Call for papers
This conference is designed to encourage critical debate across a wide range of heritage-related disciplines. We welcome papers from cultural heritage and tourism practitioners and academics, as well as architecture, anthropology, archaeology, geography, media studies, museum studies and other cultural heritage-related fields. We particularly encourage papers that explore the technical challenges of digitising tangible and intangible cultural heritage, those that identify issues with digitisation and digital interaction, and those that address the philosophical or theoretical challenges posed by digital cultural heritage.
Abstracts of no more than 300 words should be submitted via the online form by 25 July 2016.
Authors of accepted abstracts will be invited to submit full papers (5000 words max.) for publication in the peer reviewed conference proceedings. Accepted papers will be published after the conference.
For more information, download the digital cultural heritage – call for papers.
If you have any difficulties accessing the online submission form or any other queries, please contact Brit Winnen by email.
19. World Heritage Committee commends Australia’s management of the Tasmanian Wilderness World Heritage Area – The Hon Greg Hunt MP media release
Australia ICOMOS is committed to the dissemination of relevant cultural heritage information. In line with this commitment we are circulating the following media release from the Hon Greg Hunt MP, dated 15 July 2016.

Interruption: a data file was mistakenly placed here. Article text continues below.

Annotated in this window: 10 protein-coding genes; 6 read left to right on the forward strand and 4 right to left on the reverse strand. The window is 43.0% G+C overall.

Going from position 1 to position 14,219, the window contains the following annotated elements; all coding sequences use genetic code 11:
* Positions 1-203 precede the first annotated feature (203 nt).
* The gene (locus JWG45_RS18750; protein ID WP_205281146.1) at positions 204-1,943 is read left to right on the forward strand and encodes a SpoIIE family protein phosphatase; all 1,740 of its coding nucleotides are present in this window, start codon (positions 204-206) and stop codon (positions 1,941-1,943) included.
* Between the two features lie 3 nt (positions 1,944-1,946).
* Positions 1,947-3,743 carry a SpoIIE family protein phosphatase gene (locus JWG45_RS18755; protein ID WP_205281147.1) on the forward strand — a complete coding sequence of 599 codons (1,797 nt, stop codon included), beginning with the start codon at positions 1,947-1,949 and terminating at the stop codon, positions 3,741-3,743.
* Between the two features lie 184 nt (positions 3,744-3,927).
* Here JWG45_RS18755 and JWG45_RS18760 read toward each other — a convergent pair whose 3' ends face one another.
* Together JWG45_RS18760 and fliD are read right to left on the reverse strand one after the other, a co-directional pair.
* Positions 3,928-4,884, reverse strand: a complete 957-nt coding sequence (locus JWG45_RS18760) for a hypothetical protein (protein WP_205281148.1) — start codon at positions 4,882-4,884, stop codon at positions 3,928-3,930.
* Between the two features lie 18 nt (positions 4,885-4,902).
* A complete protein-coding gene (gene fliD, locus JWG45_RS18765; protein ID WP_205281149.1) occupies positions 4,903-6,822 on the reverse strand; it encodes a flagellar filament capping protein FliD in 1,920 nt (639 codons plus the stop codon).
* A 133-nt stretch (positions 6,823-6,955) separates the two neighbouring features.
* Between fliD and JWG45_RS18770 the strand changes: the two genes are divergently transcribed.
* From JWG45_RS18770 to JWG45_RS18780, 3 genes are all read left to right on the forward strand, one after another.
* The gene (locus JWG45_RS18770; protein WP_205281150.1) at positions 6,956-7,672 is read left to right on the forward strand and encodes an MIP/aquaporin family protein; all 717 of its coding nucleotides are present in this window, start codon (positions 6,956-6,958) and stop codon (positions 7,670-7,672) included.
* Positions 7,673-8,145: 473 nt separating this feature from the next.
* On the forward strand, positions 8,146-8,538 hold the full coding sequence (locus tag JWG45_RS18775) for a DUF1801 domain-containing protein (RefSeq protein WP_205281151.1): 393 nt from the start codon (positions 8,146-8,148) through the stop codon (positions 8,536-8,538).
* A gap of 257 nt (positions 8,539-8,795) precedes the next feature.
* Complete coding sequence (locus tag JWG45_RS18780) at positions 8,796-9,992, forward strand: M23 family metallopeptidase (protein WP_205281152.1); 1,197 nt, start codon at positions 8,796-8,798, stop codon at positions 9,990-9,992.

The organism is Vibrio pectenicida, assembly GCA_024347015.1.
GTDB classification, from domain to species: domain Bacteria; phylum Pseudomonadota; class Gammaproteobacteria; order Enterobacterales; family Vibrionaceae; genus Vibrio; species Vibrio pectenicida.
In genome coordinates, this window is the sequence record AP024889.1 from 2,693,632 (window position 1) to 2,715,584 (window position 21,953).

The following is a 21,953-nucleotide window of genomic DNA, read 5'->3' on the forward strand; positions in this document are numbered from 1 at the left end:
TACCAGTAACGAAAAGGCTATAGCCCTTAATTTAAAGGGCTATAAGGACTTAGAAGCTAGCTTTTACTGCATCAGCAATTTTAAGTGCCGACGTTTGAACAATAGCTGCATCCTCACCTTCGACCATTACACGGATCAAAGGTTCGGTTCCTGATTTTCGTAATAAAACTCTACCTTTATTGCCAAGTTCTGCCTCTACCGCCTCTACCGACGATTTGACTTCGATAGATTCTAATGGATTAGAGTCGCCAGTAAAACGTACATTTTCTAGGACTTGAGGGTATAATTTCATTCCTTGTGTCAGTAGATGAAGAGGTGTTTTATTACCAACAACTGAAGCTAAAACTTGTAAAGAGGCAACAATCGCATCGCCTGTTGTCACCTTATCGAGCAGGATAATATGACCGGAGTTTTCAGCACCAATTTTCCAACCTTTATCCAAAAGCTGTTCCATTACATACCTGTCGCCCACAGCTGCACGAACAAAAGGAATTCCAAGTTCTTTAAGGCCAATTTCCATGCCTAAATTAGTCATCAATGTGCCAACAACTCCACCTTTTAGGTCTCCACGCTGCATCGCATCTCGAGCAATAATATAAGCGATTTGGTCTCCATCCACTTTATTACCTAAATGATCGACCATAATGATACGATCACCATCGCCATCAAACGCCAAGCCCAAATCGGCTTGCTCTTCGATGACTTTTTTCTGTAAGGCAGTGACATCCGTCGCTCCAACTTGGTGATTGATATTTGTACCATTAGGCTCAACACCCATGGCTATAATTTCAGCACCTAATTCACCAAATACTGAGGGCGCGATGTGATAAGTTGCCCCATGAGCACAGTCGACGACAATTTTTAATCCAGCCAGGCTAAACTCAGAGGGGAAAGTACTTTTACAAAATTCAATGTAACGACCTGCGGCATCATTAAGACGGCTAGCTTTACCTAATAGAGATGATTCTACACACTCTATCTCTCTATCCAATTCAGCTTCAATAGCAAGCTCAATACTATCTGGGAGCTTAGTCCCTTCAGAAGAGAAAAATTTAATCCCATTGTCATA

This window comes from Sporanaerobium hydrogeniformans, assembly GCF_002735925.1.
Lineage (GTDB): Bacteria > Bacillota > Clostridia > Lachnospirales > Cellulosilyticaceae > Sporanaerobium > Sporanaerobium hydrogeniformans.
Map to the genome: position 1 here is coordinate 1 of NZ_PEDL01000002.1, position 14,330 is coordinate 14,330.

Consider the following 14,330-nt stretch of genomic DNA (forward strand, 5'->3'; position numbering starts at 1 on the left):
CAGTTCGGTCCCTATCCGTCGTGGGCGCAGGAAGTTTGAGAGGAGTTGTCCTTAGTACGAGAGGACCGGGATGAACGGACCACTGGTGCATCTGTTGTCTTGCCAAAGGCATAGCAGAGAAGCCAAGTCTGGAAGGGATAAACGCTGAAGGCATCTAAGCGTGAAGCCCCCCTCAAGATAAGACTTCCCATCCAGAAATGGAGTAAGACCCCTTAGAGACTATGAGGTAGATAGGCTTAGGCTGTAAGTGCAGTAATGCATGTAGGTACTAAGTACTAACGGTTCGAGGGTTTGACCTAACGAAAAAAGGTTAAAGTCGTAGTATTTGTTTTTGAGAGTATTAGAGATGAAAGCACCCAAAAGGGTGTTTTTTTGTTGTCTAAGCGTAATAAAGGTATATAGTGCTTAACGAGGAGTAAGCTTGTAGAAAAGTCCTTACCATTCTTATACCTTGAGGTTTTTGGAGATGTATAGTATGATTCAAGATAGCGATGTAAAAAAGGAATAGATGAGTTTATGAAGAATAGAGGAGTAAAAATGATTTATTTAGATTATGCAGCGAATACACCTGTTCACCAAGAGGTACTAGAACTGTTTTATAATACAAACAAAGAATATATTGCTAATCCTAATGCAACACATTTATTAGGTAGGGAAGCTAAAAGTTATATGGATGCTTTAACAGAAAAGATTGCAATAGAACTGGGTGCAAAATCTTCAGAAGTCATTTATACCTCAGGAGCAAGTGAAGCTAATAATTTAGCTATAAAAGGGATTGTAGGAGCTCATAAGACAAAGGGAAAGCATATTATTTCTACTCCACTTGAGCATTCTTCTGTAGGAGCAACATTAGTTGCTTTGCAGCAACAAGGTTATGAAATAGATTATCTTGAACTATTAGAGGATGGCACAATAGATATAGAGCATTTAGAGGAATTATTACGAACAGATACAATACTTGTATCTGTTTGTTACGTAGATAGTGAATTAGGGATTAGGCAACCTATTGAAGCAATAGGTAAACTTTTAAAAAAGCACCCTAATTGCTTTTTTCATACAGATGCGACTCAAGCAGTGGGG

I am delighted to announce that the World Heritage Committee today released its positive decision on the state of conservation of the Tasmanian Wilderness World Heritage Area.
The decision is a major milestone for Australia. It acknowledges the progress we have made in addressing past requests of the World Heritage Committee, and commends the commitment of the Australian and Tasmanian governments in having accepted all 20 recommendations of the November 2015 monitoring mission to the property.
The mission’s recommendations will be implemented through the new management plan for the property and through other statutory measures.
The World Heritage Committee has commended Australia’s adoption of new measures to manage the property such as:
- ruling out mining and commercial logging, including harvesting of special species timbers, in the whole of the property
- a practical step by step approach to preparing a cultural heritage study for the Tasmanian Wilderness as recommended by the reactive monitoring mission
- the Australian Government providing $575,000 to the Tasmanian Government to help it work with the Tasmanian Aboriginal community to put together more detailed information on the cultural values of the property.
The Tasmanian and Australian governments will work together to ensure the Tasmanian Wilderness continues to be managed in accordance with our obligations under the World Heritage Convention.
The Australian and Tasmanian governments are fully committed to protecting the Outstanding Universal Value of the World Heritage area and ensuring its integrity is maintained, and will continue to provide the resources necessary to support the effective management of this iconic natural and cultural heritage property.
The World Heritage Committee is meeting in its 40th session in Istanbul, Turkey, from 10-20 July.
Australia ICOMOS is committed to the dissemination of relevant cultural heritage information. In line with this commitment we are circulating the following media release from the Hon Natalie Hutchins MP, dated 20 July 2016.
Victoria will be the first state in Australia to protect Aboriginal cultural knowledge, artistic traditions, stories, and other cultural heritage under new intangible heritage laws.
The new provisions are part of reforms to the Aboriginal Heritage Act set to come into effect on August 1.